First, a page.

Ash defends public-sector benefits

Michael Ash

In a letter to the editor, Michael Ash, UMass Amherst economics professor, defends public-sector employment benefits, including pensions.  The real problem, according to Ash, is “private employers reducing their commitment to their workers while increasing executive salaries and stockholder dividends.”  (The Nation, August 30/September 6)

The Nation
Letters to the Editor

Public Workers—the Gold Standard
Amherst, Mass.

I thank Amy Traub for “War on Public Workers” [July 5]. Isn’t it remarkable that privatization, deregulation and casino capitalism destroy our economy… and public employees are suddenly to blame?

This attack on public employees, their unions and their benefits feels like the final swish down the toilet bowl for the New Deal. Some observations:

(1) Traub notes with disappointment that New York’s Democratic gubernatorial candidate Andrew Cuomo has jumped on the bash-public-employees bandwagon; but he’s not the only Democrat to do so. Massachusetts Governor Deval Patrick has honed the fine art of being seen as a progressive while leading the charge against public workers—reopening contracts and demanding concessions from all state employees, from social workers to librarians to college professors—but not asking for any “shared sacrifice” from the wealthy, and then bragging about it.

(2) Far from being a parasitic drain, public-sector workers provide critical services for everyone—education, public safety, environmental protection—that private enterprise cannot or will not supply.

(3) The public sector sets the standard for quality of employment, and that benchmark serves as a constant reminder of the failure of private corporations to provide adequate compensation and economic security for their workers.

Nowhere is the public benchmark clearer than in the case of pensions, and nowhere has the war been more ferocious. Resentment of public-sector pensions masks the important issue of adequate pensions for all working Americans. There is a pension crisis, but it’s not the overgenerosity of public-sector pensions. The crisis is that the private pension system is collapsing. Companies that still offer traditional defined-benefit pensions—intended to provide a predictable retirement income for life—have underfunded their accounts. Most companies have ceased to offer pensions altogether or provide meager subsidies to roll the dice in the 401(k) casino. The consequences will be ugly. Many “retirees” will never retire. Or they will have to move in with their children, creating deep stresses, which had been eased by the solid pensions of the Greatest Generation.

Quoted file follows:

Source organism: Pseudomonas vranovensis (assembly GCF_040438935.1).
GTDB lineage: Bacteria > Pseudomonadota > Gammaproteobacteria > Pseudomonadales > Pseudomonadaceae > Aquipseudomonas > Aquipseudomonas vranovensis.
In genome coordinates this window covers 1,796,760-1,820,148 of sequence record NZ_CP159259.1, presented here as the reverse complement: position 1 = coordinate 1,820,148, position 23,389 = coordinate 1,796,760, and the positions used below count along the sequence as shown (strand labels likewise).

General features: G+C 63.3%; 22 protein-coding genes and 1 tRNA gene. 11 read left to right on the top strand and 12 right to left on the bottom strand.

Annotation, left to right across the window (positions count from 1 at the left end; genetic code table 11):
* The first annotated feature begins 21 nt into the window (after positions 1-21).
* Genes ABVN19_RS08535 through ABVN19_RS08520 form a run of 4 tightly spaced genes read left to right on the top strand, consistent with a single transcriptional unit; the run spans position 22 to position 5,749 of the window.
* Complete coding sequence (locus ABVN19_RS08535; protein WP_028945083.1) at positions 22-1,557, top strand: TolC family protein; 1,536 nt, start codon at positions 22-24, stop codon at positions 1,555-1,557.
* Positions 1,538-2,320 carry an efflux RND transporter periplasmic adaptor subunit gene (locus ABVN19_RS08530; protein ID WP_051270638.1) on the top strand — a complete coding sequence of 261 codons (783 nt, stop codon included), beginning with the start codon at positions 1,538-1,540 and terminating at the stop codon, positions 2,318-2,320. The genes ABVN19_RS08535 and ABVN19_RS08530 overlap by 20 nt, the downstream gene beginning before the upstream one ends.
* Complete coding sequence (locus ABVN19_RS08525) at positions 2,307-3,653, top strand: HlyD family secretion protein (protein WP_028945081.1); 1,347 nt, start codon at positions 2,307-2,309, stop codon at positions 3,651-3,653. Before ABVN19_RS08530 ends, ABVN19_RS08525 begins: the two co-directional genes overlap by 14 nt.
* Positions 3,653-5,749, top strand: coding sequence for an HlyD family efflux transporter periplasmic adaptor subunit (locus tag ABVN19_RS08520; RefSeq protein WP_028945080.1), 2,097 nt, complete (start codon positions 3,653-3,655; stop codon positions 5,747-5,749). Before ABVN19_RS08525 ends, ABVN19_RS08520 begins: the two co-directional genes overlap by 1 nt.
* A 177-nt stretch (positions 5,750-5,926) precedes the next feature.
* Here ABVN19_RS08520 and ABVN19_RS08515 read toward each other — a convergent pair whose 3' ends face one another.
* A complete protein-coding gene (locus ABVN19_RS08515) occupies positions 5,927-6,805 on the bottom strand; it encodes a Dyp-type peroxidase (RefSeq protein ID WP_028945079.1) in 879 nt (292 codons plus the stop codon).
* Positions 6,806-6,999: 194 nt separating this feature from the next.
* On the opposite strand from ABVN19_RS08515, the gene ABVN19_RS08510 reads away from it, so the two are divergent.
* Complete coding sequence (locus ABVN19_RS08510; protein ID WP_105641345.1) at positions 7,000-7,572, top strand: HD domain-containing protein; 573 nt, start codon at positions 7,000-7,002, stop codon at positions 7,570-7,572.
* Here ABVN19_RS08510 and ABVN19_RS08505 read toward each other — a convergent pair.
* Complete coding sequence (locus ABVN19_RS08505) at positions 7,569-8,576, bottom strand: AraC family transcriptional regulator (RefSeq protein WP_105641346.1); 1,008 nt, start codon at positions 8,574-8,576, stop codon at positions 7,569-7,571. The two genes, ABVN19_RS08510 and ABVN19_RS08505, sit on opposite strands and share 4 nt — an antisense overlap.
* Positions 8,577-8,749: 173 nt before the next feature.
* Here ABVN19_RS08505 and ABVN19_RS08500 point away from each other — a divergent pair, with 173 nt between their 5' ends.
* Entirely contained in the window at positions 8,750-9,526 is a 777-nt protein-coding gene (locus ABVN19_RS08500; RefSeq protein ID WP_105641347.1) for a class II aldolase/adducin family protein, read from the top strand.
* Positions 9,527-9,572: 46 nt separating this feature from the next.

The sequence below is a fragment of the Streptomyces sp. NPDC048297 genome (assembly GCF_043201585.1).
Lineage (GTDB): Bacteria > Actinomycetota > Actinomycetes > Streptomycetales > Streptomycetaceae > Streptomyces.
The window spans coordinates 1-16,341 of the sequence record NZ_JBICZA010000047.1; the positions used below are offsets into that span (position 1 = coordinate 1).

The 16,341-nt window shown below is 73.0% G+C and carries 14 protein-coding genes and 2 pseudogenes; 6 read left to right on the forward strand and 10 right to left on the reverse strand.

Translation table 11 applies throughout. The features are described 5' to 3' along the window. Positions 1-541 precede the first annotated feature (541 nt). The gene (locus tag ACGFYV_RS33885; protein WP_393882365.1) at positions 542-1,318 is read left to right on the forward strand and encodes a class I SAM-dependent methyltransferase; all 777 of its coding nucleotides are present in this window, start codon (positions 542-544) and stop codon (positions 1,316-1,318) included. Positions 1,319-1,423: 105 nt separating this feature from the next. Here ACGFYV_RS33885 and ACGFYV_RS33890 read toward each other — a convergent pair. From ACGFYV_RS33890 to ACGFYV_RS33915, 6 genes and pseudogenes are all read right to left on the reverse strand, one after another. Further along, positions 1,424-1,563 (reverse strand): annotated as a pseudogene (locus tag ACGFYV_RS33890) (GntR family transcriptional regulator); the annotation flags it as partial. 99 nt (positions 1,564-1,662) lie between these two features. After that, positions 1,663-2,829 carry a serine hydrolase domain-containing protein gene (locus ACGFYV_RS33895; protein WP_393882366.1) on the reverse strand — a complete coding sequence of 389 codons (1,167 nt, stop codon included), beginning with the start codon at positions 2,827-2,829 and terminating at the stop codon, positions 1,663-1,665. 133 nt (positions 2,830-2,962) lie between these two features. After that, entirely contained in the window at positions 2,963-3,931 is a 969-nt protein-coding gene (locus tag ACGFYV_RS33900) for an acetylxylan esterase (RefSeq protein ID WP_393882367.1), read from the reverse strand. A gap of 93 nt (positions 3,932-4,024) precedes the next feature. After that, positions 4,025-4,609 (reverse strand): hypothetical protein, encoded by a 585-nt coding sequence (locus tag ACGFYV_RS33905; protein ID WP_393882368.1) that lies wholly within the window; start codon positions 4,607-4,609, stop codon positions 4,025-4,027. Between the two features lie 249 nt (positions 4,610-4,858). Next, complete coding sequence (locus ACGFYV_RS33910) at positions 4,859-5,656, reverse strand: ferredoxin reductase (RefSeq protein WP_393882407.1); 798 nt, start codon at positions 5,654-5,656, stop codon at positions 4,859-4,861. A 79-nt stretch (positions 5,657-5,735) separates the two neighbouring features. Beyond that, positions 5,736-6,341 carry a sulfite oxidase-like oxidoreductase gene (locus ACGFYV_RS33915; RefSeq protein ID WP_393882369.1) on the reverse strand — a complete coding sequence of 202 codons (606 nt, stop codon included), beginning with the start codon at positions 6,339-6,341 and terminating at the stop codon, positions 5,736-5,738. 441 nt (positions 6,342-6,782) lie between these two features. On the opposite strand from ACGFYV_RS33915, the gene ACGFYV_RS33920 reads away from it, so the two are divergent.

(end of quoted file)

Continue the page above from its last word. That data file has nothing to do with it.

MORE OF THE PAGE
Reducing public-sector pensions won’t solve that problem. Public- and private-sector workers need to look at each other, recognize friends and demand leveling up, not down. The real problem is not public workers’ pensions but private employers reducing their commitment to their workers while increasing executive salaries and stockholder dividends.

University of Massachusetts

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